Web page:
Design Director, Jaguar Cars
Judging all the entries for the inaugural Creative Conscience Awards is proving to be a long process. It is also a deeply inspiring one. Not just because of the awesome quality of the entries we’ve received but because we also get to spend quality time with some of the creatives we most admire.
Aside from the judging, we’ve been chatting about what inspires them and why they’ve chosen to become part of this ambitious initiative.
Here’s what leading British car designer, Ian Callum had to say…
What is the single most interesting brief you’ve worked on during your career?
To reinvent Jaguar; an unusual notion that I picked up and made my own. It’s been a fascinating journey. I designed the story and delivered the message in a clear, singular and consistent way. I communicated what I thought the brand should stand for and I applied that to various products, ultimately taking the brand back to where it should have been.
Who has been your biggest influence?
My inspiration comes from a broad landscape but I am particularly inspired by other people, especially my team and their abilities. My job is to channel those abilities into something that makes sense – design turns chaos into order but chaos is often required to simply be creative.
What is the greatest piece of advice you’ve ever been given?
To believe that it can always get better. Also, to think laterally; this is something that I tried to do even before I went to college and I always strived to think outside of the box.
What advice would you give a creative student today?
No matter how well you’ve done, you will eventually look back and realise what you did wasn’t that good. Know that now. No matter how intuitive something may seem, find out more and learn to articulate and communicate your intuition. Break your ideas down into the fundamental elements of how it will work; only then will you bring people with you.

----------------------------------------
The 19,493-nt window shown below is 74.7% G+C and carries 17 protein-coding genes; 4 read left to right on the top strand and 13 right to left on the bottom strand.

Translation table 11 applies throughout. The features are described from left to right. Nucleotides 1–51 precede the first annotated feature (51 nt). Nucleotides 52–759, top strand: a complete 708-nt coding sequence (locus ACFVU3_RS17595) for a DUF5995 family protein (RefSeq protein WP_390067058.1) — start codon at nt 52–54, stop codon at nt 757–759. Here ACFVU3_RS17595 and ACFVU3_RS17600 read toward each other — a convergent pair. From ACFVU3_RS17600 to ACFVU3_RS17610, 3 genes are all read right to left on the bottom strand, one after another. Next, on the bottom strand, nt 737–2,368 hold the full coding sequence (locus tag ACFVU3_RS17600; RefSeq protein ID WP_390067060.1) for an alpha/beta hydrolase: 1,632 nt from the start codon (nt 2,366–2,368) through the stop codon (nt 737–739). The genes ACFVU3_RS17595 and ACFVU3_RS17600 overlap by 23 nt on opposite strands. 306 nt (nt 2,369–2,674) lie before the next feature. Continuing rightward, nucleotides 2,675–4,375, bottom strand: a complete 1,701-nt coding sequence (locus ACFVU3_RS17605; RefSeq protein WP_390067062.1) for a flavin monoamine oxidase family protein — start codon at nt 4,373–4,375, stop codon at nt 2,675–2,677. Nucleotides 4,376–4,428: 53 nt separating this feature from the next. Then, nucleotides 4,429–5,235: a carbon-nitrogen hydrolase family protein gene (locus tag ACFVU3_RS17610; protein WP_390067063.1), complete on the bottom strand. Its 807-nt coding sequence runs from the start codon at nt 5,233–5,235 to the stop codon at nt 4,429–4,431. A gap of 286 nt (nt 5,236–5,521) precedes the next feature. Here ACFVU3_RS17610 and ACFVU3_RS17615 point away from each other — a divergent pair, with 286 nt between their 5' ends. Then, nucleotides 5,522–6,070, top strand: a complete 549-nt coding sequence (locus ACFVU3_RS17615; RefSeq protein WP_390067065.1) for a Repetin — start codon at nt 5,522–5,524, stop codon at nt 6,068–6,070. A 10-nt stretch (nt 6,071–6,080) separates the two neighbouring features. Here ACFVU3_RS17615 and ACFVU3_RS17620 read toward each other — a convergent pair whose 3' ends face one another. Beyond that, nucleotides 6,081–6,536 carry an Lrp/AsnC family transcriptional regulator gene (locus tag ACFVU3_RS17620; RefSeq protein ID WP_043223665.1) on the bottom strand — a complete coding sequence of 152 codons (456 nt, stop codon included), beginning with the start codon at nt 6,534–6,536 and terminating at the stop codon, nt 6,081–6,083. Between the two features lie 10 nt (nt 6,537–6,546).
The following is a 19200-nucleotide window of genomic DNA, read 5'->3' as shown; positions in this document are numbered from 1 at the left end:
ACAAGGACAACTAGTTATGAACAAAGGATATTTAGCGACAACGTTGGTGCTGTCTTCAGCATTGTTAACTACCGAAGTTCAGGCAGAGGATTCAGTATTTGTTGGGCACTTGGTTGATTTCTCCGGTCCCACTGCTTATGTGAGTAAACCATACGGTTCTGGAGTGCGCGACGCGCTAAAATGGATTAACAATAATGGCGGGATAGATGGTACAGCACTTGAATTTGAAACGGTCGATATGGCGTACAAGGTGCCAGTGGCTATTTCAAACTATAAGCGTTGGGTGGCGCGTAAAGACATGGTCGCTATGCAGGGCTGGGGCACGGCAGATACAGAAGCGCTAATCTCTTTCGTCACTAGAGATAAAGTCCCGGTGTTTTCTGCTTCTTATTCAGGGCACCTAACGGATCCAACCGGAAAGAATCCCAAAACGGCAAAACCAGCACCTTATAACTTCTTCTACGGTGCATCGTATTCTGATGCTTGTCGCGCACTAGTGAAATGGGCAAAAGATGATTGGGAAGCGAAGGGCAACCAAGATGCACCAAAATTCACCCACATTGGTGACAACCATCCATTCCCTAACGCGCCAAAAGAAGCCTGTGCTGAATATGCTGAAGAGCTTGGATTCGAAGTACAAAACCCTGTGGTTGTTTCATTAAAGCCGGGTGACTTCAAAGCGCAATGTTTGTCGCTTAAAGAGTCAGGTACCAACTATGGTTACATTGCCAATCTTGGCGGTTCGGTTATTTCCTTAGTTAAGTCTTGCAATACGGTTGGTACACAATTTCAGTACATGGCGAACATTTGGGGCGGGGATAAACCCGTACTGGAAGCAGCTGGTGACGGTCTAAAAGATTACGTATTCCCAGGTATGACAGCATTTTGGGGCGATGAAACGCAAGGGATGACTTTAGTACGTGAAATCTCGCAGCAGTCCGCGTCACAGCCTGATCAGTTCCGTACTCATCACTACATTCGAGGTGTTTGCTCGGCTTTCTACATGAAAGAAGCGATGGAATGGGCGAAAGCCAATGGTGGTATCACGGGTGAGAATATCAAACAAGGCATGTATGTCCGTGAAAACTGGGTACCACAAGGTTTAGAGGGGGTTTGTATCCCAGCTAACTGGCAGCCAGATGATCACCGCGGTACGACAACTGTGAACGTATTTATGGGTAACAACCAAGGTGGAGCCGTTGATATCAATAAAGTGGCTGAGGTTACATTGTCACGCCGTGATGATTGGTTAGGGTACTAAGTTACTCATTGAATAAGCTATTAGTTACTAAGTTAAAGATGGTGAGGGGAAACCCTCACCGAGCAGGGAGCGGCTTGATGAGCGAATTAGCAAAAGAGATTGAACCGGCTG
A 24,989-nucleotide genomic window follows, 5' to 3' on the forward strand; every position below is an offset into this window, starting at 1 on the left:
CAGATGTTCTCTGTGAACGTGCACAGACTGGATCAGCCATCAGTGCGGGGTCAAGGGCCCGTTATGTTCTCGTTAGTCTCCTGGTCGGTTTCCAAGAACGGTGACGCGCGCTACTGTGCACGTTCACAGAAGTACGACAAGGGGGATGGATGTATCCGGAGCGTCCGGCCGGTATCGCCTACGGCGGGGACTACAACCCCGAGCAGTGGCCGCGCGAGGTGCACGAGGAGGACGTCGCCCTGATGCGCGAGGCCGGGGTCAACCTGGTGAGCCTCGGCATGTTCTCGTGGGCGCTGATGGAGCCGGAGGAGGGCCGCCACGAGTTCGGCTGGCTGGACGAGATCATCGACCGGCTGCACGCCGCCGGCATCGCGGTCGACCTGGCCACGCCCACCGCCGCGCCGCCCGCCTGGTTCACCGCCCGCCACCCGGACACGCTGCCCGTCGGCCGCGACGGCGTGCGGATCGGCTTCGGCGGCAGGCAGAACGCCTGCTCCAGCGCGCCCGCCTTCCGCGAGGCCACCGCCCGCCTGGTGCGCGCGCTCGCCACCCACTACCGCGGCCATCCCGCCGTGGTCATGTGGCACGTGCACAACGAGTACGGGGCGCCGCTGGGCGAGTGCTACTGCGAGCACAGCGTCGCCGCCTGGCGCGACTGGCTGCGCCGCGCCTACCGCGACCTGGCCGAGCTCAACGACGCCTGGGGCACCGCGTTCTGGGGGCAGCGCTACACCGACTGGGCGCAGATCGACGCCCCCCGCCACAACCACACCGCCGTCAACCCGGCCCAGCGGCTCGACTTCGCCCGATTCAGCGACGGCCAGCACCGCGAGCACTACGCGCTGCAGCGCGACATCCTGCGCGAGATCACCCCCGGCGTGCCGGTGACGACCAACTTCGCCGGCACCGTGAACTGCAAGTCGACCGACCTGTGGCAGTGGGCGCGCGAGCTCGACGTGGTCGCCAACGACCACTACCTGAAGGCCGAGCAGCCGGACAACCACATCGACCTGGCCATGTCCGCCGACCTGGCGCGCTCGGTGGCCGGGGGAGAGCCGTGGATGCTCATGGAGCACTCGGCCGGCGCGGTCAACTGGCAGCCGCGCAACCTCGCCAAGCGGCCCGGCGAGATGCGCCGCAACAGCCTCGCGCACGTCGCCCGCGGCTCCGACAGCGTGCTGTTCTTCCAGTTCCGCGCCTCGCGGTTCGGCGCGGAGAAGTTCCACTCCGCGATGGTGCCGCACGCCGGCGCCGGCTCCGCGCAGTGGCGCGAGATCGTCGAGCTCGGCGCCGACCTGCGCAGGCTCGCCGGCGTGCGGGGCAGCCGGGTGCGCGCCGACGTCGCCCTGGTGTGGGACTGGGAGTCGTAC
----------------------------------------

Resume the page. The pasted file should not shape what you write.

In this culture of fear and cautiousness, what is the future of design?
The power of design has never been greater. We need imagination and courage to make a difference. Today, we have a huge opportunity to make a difference because, finally, we understand the problems and we know how to use design to find the solutions.
What is it about this initiative that has inspired you to get involved?
I’m becoming more and more interested in all aspects of design and I want to know how other creative disciplines are creating an impact across the world. The Creative Conscience Awards is one of those disciplines; the initiative will grow and it will become very important.
How does your creative conscience express itself in your work?
My whole approach to life is focused on getting the elements of things absolutely right. It’s my job to create order out of chaos and to pull everything together into a singular direction and a clear message. At the end of the day, I want to create a story that people understand and to create things that they can really enjoy. That ambition defines everything that I do.
Interview by Kate Burton